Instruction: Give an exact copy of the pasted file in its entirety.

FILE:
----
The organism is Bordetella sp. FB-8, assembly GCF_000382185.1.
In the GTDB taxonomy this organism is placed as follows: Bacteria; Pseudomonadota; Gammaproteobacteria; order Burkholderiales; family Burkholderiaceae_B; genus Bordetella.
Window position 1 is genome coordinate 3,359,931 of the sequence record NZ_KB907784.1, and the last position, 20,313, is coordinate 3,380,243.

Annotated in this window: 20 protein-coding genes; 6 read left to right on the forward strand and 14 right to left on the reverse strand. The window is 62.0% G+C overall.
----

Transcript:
The organism is Bordetella sp. FB-8, assembly GCF_000382185.1.
In the GTDB taxonomy this organism is placed as follows: Bacteria; Pseudomonadota; Gammaproteobacteria; order Burkholderiales; family Burkholderiaceae_B; genus Bordetella.
Window position 1 is genome coordinate 3,359,931 of the sequence record NZ_KB907784.1, and the last position, 20,313, is coordinate 3,380,243.

Annotated in this window: 20 protein-coding genes; 6 read left to right on the forward strand and 14 right to left on the reverse strand. The window is 62.0% G+C overall.